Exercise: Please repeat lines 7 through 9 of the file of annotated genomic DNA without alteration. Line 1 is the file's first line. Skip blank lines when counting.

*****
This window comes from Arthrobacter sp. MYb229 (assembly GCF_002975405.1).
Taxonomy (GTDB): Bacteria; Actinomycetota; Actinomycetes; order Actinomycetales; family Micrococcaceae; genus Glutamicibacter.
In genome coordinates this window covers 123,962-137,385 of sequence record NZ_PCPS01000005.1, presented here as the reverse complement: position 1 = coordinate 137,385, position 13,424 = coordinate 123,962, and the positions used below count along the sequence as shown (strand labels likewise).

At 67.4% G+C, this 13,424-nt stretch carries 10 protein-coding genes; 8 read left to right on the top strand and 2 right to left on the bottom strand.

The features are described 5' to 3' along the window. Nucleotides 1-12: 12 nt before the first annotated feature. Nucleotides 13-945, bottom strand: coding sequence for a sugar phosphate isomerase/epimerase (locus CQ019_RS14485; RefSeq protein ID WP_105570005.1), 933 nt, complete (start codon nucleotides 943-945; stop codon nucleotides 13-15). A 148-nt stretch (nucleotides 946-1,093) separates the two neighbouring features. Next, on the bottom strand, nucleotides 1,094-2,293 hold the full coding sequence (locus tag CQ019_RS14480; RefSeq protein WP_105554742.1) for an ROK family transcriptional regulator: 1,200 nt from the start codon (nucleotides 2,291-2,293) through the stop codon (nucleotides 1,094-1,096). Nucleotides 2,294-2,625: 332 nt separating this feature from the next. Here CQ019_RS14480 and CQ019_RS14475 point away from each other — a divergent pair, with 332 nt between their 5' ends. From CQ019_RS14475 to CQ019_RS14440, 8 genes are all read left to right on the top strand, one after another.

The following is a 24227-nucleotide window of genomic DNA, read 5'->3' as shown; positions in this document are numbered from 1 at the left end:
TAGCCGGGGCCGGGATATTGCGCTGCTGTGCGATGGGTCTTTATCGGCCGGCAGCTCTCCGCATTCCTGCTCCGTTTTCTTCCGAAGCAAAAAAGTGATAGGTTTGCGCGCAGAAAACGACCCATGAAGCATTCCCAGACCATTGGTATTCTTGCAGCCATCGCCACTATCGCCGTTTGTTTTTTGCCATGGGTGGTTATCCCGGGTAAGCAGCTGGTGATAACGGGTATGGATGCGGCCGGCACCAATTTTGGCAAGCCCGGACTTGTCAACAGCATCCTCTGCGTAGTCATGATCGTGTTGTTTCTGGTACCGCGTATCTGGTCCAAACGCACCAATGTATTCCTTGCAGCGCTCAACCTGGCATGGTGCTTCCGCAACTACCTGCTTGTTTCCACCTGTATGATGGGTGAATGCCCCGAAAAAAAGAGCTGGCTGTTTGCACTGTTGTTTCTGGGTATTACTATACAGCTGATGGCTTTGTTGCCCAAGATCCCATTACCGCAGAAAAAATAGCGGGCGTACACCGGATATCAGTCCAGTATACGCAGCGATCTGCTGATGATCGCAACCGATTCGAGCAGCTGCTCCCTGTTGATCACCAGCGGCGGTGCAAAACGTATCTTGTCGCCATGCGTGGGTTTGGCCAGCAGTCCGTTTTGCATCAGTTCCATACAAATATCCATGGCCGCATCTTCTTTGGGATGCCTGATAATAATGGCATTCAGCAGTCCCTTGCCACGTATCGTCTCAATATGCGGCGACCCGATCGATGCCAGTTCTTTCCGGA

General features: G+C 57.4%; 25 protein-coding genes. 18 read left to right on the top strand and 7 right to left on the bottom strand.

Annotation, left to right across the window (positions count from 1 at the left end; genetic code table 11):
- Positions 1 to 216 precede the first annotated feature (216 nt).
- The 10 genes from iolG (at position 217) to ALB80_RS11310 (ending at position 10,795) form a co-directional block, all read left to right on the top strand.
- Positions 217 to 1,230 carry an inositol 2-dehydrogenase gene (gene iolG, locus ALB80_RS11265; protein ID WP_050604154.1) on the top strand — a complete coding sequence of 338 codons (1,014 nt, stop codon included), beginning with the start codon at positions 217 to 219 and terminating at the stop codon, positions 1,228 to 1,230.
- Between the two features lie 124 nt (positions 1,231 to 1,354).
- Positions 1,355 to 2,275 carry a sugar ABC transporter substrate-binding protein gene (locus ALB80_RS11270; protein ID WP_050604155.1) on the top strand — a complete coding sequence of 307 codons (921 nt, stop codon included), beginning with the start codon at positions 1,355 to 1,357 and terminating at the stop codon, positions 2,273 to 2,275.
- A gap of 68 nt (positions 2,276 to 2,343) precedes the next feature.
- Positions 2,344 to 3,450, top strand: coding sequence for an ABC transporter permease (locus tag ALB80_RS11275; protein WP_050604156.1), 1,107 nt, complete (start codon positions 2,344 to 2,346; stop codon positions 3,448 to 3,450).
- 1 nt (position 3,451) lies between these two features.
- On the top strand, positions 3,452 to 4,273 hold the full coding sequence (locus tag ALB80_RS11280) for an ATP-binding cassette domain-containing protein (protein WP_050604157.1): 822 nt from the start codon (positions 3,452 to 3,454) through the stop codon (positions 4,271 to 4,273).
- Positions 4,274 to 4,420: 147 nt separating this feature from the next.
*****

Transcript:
TAGCCGGGGCCGGGATATTGCGCTGCTGTGCGATGGGTCTTTATCGGCCGGCAGCTCTCCGCATTCCTGCTCCGTTTTCTTCCGAAGCAAAAAAGTGATAGGTTTGCGCGCAGAAAACGACCCATGAAGCATTCCCAGACCATTGGTATTCTTGCAGCCATCGCCACTATCGCCGTTTGTTTTTTGCCATGGGTGGTTATCCCGGGTAAGCAGCTGGTGATAACGGGTATGGATGCGGCCGGCACCAATTTTGGCAAGCCCGGACTTGTCAACAGCATCCTCTGCGTAGTCATGATCGTGTTGTTTCTGGTACCGCGTATCTGGTCCAAACGCACCAATGTATTCCTTGCAGCGCTCAACCTGGCATGGTGCTTCCGCAACTACCTGCTTGTTTCCACCTGTATGATGGGTGAATGCCCCGAAAAAAAGAGCTGGCTGTTTGCACTGTTGTTTCTGGGTATTACTATACAGCTGATGGCTTTGTTGCCCAAGATCCCATTACCGCAGAAAAAATAGCGGGCGTACACCGGATATCAGTCCAGTATACGCAGCGATCTGCTGATGATCGCAACCGATTCGAGCAGCTGCTCCCTGTTGATCACCAGCGGCGGTGCAAAACGTATCTTGTCGCCATGCGTGGGTTTGGCCAGCAGTCCGTTTTGCATCAGTTCCATACAAATATCCATGGCCGCATCTTCTTTGGGATGCCTGATAATAATGGCATTCAGCAGTCCCTTGCCACGTATCGTCTCAATATGCGGCGACCCGATCGATGCCAGTTCTTTCCGGA

General features: G+C 57.4%; 25 protein-coding genes. 18 read left to right on the top strand and 7 right to left on the bottom strand.

Annotation, left to right across the window (positions count from 1 at the left end; genetic code table 11):